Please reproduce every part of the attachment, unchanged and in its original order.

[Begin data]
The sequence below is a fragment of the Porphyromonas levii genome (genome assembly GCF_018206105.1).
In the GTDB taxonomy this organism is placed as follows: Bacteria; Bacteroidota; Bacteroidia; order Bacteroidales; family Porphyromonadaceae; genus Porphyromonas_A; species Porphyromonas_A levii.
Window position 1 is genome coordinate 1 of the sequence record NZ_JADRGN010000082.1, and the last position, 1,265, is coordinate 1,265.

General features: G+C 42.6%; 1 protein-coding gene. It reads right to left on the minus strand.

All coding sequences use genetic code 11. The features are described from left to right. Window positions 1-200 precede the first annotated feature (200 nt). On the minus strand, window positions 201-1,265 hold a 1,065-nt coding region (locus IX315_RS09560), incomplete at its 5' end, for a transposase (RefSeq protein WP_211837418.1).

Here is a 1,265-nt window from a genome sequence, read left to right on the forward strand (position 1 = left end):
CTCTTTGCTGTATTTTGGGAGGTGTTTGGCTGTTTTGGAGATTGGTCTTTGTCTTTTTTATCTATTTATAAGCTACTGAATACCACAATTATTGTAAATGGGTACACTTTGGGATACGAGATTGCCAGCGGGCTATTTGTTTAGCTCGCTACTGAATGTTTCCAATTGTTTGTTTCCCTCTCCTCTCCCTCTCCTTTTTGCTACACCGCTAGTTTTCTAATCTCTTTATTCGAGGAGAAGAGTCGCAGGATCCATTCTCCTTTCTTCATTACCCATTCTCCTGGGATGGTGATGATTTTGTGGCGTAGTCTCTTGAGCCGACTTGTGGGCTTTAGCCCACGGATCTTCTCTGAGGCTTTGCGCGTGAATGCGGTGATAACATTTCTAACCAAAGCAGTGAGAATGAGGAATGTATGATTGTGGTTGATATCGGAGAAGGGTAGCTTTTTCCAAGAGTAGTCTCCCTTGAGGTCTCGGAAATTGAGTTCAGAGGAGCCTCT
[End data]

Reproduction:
The sequence below is a fragment of the Porphyromonas levii genome (genome assembly GCF_018206105.1).
In the GTDB taxonomy this organism is placed as follows: Bacteria; Bacteroidota; Bacteroidia; order Bacteroidales; family Porphyromonadaceae; genus Porphyromonas_A; species Porphyromonas_A levii.
Window position 1 is genome coordinate 1 of the sequence record NZ_JADRGN010000082.1, and the last position, 1,265, is coordinate 1,265.

General features: G+C 42.6%; 1 protein-coding gene. It reads right to left on the minus strand.

All coding sequences use genetic code 11. The features are described from left to right. Window positions 1-200 precede the first annotated feature (200 nt). On the minus strand, window positions 201-1,265 hold a 1,065-nt coding region (locus IX315_RS09560), incomplete at its 5' end, for a transposase (RefSeq protein WP_211837418.1).

Here is a 1,265-nt window from a genome sequence, read left to right on the forward strand (position 1 = left end):
CTCTTTGCTGTATTTTGGGAGGTGTTTGGCTGTTTTGGAGATTGGTCTTTGTCTTTTTTATCTATTTATAAGCTACTGAATACCACAATTATTGTAAATGGGTACACTTTGGGATACGAGATTGCCAGCGGGCTATTTGTTTAGCTCGCTACTGAATGTTTCCAATTGTTTGTTTCCCTCTCCTCTCCCTCTCCTTTTTGCTACACCGCTAGTTTTCTAATCTCTTTATTCGAGGAGAAGAGTCGCAGGATCCATTCTCCTTTCTTCATTACCCATTCTCCTGGGATGGTGATGATTTTGTGGCGTAGTCTCTTGAGCCGACTTGTGGGCTTTAGCCCACGGATCTTCTCTGAGGCTTTGCGCGTGAATGCGGTGATAACATTTCTAACCAAAGCAGTGAGAATGAGGAATGTATGATTGTGGTTGATATCGGAGAAGGGTAGCTTTTTCCAAGAGTAGTCTCCCTTGAGGTCTCGGAAATTGAGTTCAGAGGAGCCTCT